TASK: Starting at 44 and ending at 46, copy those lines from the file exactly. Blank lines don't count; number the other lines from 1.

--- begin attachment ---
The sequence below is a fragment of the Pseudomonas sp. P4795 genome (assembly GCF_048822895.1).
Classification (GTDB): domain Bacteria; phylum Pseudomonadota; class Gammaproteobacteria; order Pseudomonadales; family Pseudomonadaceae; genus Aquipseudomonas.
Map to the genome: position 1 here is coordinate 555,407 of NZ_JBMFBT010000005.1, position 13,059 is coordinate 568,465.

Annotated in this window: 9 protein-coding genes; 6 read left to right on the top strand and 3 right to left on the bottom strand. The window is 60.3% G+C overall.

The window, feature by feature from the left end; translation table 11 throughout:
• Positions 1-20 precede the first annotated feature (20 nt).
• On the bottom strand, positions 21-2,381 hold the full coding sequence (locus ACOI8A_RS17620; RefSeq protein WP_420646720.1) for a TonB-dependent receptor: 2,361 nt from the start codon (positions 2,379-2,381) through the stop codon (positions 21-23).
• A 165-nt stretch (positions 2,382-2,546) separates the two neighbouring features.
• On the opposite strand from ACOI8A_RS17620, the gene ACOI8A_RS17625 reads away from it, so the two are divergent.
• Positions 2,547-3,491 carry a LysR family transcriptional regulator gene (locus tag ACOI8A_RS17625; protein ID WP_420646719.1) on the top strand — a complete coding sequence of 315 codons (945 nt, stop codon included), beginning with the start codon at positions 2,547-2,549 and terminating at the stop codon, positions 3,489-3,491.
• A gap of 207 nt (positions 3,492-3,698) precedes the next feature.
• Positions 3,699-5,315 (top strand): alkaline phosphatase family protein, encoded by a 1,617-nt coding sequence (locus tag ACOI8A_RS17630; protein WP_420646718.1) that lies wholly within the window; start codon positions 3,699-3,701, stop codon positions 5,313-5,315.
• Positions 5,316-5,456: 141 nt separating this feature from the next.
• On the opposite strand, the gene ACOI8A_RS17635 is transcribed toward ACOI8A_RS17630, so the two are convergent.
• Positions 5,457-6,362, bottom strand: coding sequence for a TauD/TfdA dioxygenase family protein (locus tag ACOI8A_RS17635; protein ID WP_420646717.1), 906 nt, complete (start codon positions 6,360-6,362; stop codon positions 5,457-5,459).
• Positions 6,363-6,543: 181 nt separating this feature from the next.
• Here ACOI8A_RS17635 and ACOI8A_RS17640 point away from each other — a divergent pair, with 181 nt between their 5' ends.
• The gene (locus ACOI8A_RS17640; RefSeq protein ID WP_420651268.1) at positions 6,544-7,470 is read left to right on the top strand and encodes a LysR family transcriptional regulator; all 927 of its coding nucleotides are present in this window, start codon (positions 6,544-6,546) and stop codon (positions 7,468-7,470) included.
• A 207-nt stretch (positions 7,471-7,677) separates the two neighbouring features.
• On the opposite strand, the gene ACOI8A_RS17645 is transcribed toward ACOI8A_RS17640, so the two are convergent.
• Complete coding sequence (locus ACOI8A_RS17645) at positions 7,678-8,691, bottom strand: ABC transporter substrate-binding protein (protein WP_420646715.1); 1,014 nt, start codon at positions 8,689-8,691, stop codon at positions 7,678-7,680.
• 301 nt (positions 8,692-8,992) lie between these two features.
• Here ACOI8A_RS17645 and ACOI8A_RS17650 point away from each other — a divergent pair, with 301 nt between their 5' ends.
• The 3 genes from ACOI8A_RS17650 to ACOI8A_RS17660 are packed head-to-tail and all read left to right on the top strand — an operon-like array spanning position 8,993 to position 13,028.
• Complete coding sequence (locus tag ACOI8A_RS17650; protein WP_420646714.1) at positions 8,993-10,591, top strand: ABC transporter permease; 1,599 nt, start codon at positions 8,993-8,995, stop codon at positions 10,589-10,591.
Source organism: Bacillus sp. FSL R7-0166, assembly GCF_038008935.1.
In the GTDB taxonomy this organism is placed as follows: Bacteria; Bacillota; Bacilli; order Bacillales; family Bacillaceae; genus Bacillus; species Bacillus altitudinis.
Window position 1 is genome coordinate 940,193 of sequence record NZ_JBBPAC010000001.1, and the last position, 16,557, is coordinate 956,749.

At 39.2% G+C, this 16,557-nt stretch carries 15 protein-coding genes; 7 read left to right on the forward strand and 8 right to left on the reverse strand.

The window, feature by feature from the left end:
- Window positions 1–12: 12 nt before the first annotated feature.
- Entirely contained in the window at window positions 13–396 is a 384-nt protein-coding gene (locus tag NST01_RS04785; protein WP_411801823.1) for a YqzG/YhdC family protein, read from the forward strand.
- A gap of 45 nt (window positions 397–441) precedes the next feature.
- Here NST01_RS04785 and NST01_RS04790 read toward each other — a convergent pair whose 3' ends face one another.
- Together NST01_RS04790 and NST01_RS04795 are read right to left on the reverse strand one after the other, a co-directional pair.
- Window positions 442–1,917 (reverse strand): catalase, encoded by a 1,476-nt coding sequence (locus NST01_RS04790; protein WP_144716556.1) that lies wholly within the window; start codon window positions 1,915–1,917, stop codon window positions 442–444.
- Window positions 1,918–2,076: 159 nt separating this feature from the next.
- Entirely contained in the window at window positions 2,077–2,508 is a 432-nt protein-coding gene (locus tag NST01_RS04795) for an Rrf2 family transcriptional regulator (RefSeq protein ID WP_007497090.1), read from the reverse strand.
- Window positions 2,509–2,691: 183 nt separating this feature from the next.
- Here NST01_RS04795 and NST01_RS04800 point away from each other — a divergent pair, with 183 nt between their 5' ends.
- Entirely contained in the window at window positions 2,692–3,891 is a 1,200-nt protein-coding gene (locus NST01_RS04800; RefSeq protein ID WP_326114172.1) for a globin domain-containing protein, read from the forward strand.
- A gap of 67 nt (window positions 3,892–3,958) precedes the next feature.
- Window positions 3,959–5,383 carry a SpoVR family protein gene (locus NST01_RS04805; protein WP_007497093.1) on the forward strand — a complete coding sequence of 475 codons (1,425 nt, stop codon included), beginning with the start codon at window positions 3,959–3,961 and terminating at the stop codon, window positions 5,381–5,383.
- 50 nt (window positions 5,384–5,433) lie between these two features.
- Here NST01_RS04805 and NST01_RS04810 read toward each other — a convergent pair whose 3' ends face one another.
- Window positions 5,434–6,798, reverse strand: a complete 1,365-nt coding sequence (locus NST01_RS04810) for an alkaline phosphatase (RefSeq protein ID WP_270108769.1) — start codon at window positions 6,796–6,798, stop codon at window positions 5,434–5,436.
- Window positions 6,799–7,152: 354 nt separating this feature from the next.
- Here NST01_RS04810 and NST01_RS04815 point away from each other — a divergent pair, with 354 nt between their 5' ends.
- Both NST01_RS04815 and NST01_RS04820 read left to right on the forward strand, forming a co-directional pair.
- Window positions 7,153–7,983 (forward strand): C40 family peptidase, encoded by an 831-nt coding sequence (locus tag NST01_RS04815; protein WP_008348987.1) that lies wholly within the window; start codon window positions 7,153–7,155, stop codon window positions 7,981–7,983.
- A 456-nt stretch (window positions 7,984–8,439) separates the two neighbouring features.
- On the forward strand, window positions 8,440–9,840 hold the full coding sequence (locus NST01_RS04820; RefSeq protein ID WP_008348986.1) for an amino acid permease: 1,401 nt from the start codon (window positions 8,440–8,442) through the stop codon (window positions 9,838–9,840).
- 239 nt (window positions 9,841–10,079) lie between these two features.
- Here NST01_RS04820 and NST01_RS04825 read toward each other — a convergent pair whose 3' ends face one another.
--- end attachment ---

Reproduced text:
- 50 nt (window positions 5,384–5,433) lie between these two features.
- Here NST01_RS04805 and NST01_RS04810 read toward each other — a convergent pair whose 3' ends face one another.
- Window positions 5,434–6,798, reverse strand: a complete 1,365-nt coding sequence (locus NST01_RS04810) for an alkaline phosphatase (RefSeq protein ID WP_270108769.1) — start codon at window positions 6,796–6,798, stop codon at window positions 5,434–5,436.